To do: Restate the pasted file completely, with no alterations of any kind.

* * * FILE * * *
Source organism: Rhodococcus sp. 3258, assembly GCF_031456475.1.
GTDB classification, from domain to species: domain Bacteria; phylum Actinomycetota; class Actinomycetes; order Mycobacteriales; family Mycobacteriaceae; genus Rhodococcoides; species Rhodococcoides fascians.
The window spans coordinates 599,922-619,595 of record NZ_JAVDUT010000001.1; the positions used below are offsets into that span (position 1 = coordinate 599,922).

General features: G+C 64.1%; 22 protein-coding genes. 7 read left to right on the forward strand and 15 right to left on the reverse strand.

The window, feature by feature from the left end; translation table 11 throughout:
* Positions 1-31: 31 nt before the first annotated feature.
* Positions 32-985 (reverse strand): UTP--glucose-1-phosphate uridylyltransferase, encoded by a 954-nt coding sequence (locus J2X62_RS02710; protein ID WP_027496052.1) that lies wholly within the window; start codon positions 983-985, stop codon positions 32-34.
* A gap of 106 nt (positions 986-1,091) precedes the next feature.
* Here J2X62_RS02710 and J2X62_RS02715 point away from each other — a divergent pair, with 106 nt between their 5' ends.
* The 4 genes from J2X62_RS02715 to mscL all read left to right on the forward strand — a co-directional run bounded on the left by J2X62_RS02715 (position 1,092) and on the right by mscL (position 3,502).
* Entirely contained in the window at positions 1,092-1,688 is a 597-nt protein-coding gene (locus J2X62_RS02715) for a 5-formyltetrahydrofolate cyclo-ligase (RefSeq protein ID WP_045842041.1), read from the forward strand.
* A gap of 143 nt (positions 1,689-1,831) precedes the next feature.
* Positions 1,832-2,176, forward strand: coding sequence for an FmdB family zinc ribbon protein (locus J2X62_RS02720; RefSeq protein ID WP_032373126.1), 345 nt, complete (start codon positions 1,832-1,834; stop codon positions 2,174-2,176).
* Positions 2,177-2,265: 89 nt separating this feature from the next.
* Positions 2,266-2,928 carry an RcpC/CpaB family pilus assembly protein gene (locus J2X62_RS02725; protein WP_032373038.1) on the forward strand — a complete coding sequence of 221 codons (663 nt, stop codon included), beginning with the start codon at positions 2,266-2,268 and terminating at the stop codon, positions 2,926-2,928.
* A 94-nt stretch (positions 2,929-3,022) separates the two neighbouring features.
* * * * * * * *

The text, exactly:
Source organism: Rhodococcus sp. 3258, assembly GCF_031456475.1.
GTDB classification, from domain to species: domain Bacteria; phylum Actinomycetota; class Actinomycetes; order Mycobacteriales; family Mycobacteriaceae; genus Rhodococcoides; species Rhodococcoides fascians.
The window spans coordinates 599,922-619,595 of record NZ_JAVDUT010000001.1; the positions used below are offsets into that span (position 1 = coordinate 599,922).

General features: G+C 64.1%; 22 protein-coding genes. 7 read left to right on the forward strand and 15 right to left on the reverse strand.

The window, feature by feature from the left end; translation table 11 throughout:
* Positions 1-31: 31 nt before the first annotated feature.
* Positions 32-985 (reverse strand): UTP--glucose-1-phosphate uridylyltransferase, encoded by a 954-nt coding sequence (locus J2X62_RS02710; protein ID WP_027496052.1) that lies wholly within the window; start codon positions 983-985, stop codon positions 32-34.
* A gap of 106 nt (positions 986-1,091) precedes the next feature.
* Here J2X62_RS02710 and J2X62_RS02715 point away from each other — a divergent pair, with 106 nt between their 5' ends.
* The 4 genes from J2X62_RS02715 to mscL all read left to right on the forward strand — a co-directional run bounded on the left by J2X62_RS02715 (position 1,092) and on the right by mscL (position 3,502).
* Entirely contained in the window at positions 1,092-1,688 is a 597-nt protein-coding gene (locus J2X62_RS02715) for a 5-formyltetrahydrofolate cyclo-ligase (RefSeq protein ID WP_045842041.1), read from the forward strand.
* A gap of 143 nt (positions 1,689-1,831) precedes the next feature.
* Positions 1,832-2,176, forward strand: coding sequence for an FmdB family zinc ribbon protein (locus J2X62_RS02720; RefSeq protein ID WP_032373126.1), 345 nt, complete (start codon positions 1,832-1,834; stop codon positions 2,174-2,176).
* Positions 2,177-2,265: 89 nt separating this feature from the next.
* Positions 2,266-2,928 carry an RcpC/CpaB family pilus assembly protein gene (locus J2X62_RS02725; protein WP_032373038.1) on the forward strand — a complete coding sequence of 221 codons (663 nt, stop codon included), beginning with the start codon at positions 2,266-2,268 and terminating at the stop codon, positions 2,926-2,928.
* A 94-nt stretch (positions 2,929-3,022) separates the two neighbouring features.